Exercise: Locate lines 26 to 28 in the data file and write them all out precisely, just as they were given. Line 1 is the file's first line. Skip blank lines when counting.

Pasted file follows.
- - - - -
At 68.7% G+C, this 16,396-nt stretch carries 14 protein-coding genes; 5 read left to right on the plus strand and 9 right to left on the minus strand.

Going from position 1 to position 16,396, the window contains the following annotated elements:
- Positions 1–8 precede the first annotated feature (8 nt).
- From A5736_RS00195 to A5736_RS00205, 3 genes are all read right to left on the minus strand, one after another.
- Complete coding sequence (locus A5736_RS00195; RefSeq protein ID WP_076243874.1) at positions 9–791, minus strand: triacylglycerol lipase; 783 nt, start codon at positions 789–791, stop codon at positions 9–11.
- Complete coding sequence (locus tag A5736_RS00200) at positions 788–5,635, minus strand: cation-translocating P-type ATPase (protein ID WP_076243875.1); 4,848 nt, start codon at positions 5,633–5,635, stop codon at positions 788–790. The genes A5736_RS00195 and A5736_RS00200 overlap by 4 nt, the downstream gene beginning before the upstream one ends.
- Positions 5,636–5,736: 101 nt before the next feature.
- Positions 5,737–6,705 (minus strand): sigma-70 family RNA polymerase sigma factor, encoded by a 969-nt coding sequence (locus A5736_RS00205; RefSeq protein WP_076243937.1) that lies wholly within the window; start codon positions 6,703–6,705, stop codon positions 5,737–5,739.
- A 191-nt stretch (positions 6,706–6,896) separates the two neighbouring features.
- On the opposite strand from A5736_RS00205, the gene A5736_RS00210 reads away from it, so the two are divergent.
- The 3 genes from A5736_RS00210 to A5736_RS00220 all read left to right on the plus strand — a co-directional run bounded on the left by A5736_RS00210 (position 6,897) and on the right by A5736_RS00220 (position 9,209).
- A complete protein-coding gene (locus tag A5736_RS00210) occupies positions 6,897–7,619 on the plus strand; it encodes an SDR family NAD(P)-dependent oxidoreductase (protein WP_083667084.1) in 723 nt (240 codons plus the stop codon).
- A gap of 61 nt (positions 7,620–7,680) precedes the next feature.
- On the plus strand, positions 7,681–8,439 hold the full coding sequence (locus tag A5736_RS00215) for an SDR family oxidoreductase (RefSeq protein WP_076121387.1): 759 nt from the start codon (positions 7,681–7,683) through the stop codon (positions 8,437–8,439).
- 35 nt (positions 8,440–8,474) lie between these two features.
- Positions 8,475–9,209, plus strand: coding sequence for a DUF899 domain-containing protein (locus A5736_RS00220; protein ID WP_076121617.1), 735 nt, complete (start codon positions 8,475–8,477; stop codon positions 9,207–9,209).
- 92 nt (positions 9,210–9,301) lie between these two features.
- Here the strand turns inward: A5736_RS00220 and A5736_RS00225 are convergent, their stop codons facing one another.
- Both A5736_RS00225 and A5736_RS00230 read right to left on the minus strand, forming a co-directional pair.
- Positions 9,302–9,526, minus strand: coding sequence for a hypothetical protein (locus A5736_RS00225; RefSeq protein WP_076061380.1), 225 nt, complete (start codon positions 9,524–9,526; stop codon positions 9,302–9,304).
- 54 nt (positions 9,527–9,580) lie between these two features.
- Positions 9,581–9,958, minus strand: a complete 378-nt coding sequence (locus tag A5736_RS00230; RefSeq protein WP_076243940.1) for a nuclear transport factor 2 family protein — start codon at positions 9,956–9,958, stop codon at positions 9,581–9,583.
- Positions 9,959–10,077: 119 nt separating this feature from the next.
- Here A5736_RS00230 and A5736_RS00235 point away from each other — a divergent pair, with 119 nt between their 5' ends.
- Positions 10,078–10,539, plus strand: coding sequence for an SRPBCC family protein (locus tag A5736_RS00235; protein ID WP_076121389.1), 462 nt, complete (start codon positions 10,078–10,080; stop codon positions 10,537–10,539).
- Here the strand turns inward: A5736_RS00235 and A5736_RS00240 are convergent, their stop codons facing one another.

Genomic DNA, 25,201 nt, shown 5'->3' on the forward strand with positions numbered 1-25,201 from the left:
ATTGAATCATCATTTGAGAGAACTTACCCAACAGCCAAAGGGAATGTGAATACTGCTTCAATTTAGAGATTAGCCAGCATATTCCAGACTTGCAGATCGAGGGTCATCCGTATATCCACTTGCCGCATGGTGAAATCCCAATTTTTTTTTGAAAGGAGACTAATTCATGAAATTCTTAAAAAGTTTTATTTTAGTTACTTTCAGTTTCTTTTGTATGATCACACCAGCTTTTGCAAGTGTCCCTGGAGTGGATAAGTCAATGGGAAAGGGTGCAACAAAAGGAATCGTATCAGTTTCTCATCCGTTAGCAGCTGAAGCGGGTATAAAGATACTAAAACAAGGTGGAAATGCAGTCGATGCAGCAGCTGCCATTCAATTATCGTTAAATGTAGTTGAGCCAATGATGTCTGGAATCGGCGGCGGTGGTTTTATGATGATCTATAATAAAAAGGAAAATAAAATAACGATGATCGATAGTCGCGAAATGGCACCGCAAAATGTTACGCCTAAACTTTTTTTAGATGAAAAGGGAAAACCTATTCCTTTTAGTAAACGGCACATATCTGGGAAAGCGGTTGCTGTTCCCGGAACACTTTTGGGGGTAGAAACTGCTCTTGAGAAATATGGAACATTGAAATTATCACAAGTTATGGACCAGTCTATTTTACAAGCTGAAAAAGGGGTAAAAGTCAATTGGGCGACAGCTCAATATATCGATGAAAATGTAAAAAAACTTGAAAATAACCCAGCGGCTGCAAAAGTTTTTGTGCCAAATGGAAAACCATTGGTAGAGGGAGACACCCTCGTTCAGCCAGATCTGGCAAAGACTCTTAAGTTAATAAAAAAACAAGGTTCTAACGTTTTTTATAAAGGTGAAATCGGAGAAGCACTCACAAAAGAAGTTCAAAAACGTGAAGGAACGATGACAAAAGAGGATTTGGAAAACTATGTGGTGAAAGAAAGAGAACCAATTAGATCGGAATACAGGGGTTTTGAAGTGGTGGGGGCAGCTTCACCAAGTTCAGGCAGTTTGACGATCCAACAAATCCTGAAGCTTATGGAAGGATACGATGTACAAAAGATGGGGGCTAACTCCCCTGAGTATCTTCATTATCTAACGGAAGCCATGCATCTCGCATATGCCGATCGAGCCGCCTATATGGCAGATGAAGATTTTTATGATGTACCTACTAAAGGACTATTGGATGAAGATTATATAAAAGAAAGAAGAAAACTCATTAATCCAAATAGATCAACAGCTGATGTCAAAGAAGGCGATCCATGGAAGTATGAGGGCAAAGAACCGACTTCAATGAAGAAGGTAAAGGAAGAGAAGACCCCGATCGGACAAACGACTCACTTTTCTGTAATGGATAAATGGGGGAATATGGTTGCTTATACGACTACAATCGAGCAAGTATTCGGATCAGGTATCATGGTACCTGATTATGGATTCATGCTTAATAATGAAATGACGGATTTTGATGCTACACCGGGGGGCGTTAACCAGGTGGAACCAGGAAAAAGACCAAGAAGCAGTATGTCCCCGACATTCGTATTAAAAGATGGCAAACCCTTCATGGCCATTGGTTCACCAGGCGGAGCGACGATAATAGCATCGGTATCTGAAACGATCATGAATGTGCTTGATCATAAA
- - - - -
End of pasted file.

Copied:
- Here the strand turns inward: A5736_RS00235 and A5736_RS00240 are convergent, their stop codons facing one another.

Genomic DNA, 25,201 nt, shown 5'->3' on the forward strand with positions numbered 1-25,201 from the left:
ATTGAATCATCATTTGAGAGAACTTACCCAACAGCCAAAGGGAATGTGAATACTGCTTCAATTTAGAGATTAGCCAGCATATTCCAGACTTGCAGATCGAGGGTCATCCGTATATCCACTTGCCGCATGGTGAAATCCCAATTTTTTTTTGAAAGGAGACTAATTCATGAAATTCTTAAAAAGTTTTATTTTAGTTACTTTCAGTTTCTTTTGTATGATCACACCAGCTTTTGCAAGTGTCCCTGGAGTGGATAAGTCAATGGGAAAGGGTGCAACAAAAGGAATCGTATCAGTTTCTCATCCGTTAGCAGCTGAAGCGGGTATAAAGATACTAAAACAAGGTGGAAATGCAGTCGATGCAGCAGCTGCCATTCAATTATCGTTAAATGTAGTTGAGCCAATGATGTCTGGAATCGGCGGCGGTGGTTTTATGATGATCTATAATAAAAAGGAAAATAAAATAACGATGATCGATAGTCGCGAAATGGCACCGCAAAATGTTACGCCTAAACTTTTTTTAGATGAAAAGGGAAAACCTATTCCTTTTAGTAAACGGCACATATCTGGGAAAGCGGTTGCTGTTCCCGGAACACTTTTGGGGGTAGAAACTGCTCTTGAGAAATATGGAACATTGAAATTATCACAAGTTATGGACCAGTCTATTTTACAAGCTGAAAAAGGGGTAAAAGTCAATTGGGCGACAGCTCAATATATCGATGAAAATGTAAAAAAACTTGAAAATAACCCAGCGGCTGCAAAAGTTTTTGTGCCAAATGGAAAACCATTGGTAGAGGGAGACACCCTCGTTCAGCCAGATCTGGCAAAGACTCTTAAGTTAATAAAAAAACAAGGTTCTAACGTTTTTTATAAAGGTGAAATCGGAGAAGCACTCACAAAAGAAGTTCAAAAACGTGAAGGAACGATGACAAAAGAGGATTTGGAAAACTATGTGGTGAAAGAAAGAGAACCAATTAGATCGGAATACAGGGGTTTTGAAGTGGTGGGGGCAGCTTCACCAAGTTCAGGCAGTTTGACGATCCAACAAATCCTGAAGCTTATGGAAGGATACGATGTACAAAAGATGGGGGCTAACTCCCCTGAGTATCTTCATTATCTAACGGAAGCCATGCATCTCGCATATGCCGATCGAGCCGCCTATATGGCAGATGAAGATTTTTATGATGTACCTACTAAAGGACTATTGGATGAAGATTATATAAAAGAAAGAAGAAAACTCATTAATCCAAATAGATCAACAGCTGATGTCAAAGAAGGCGATCCATGGAAGTATGAGGGCAAAGAACCGACTTCAATGAAGAAGGTAAAGGAAGAGAAGACCCCGATCGGACAAACGACTCACTTTTCTGTAATGGATAAATGGGGGAATATGGTTGCTTATACGACTACAATCGAGCAAGTATTCGGATCAGGTATCATGGTACCTGATTATGGATTCATGCTTAATAATGAAATGACGGATTTTGATGCTACACCGGGGGGCGTTAACCAGGTGGAACCAGGAAAAAGACCAAGAAGCAGTATGTCCCCGACATTCGTATTAAAAGATGGCAAACCCTTCATGGCCATTGGTTCACCAGGCGGAGCGACGATAATAGCATCGGTATCTGAAACGATCATGAATGTGCTTGATCATAAA